Not Prime Minister, nor is meant to be
MAJOR MAJOR: MEMORIES OF AN OLDER BROTHER by Terry Major-Ball Duckworth, £12.95, pp. 167 This rather wonderful little book might have been written if the author's brother had not become Prime Minster, but surely it would never have been published.
And what a shame that would have been, for several reasons. Major Major — I am mystified that the title has mystified several commentators — provides a magnificent record of life in leafy and not-so-leafy suburbia from the Thirties to the present day. It also tells the story of an unusual family who somehow retained their stability and happiness in spite of an almost perpet- ual onslaught of misfortune. Above all, it provides a delightful self-portrait of a most engaging and slightly misunderstood contemporary figure.
Terry Major-Ball, an irrepressibly ebullient but none too successful jack-of- all-trades is the undisputed star of this story, sharing the limelight with his enter- prising variety artiste father Tom and other members of the family, one of whom just happens to be the Prime Minister. Of course, the links and curious contrasts between the man in Downing Street and his older brother in a South London suburb — the boys once shared a bedroom — give the narrative its rather eerie depth, but I think I would have loved this book anyway.
Books by obscure relations of the famous are common enough and usually pretty boring — didn't some remote relation of Mr Heath's pen an embarrassing account of Ted's home life? — but this book deserves to be celebrated in its own right. The author has certainly been lucky in his editor, James Hughes-Onslow, a journalist of considerable, quiet distinction, and also in his splendidly unpushy publisher, but these advantages should not detract from his own charms and skills as a communica- tor.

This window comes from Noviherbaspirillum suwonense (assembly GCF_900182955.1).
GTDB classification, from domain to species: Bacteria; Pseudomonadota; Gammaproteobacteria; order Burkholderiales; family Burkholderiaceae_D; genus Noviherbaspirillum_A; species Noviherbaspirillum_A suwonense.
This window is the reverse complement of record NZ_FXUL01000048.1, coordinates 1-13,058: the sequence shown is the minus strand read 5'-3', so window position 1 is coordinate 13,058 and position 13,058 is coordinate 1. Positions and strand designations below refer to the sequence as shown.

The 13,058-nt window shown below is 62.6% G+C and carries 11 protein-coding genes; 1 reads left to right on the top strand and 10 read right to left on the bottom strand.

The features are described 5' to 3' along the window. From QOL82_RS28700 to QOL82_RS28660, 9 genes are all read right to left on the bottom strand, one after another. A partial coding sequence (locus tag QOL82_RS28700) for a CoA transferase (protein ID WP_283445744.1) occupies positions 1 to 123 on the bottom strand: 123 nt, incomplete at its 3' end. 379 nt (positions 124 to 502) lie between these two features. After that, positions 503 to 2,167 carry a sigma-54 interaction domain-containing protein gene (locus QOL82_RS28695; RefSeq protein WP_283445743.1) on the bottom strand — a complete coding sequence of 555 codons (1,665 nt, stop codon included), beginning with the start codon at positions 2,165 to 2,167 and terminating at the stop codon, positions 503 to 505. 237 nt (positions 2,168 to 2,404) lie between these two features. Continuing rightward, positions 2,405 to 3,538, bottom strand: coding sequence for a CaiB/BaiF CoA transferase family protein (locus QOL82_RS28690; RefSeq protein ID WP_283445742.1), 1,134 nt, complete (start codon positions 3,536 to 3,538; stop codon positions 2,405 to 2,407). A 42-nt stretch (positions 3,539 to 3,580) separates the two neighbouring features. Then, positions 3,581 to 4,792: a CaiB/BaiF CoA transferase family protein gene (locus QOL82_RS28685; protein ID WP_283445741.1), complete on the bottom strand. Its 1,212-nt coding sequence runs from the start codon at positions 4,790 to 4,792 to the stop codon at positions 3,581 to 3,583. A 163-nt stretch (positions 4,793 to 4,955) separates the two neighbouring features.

Terry Major-Ball, as he was christened — 'I am not even Terence' — is, according to his editor,
one of those rare people who actually addresses everyone he meets as if they were his equals, without trying to assess how important they are or whether they are going to be any use to him.
He has very few feathers in his cap other than being, in his editor's words, a good family man with two grown-up children and a marriage that has lasted near- ly 35 years.
Terry's life has, indeed, been remarkably unremarkable. He neither drinks nor drives, he cannot swim, he has never travelled by InterCity and until last year's trip to New York had never been on an aeroplane. His chapter describing that amusing jaunt begins with the beguilingly modest statement, 'As a young man I often wanted to go to Heathrow.' Like his father before him, he has also suffered his share of illnesses and operations, and a perennial back problem even once threatened his annual visit to Bognor Butlin's, where he has holidayed with his wife Shirley almost every year since 1970. He has also suffered more than his fair share of accidents. While working for the South Eastern Electricity Board, he was nearly electrocuted when an old lady pushed him onto a live wire while offering him a cup of tea. (Tea, cakes, buns, pies and sweets feature throughout this book and his confession on page 147, 'I do nibble away at snacks and drink quite a lot of tea' comes as no surprise whatsoever. Tea, or cups of tea, have been mentioned dozens of times on the preceding pages).
In spite of his various misfortunes, Terry Major-Ball has worked hard all his life and his attempt to keep the family garden ornaments firm going, founded by his father after abandoning the theatre, makes particularly poignant reading.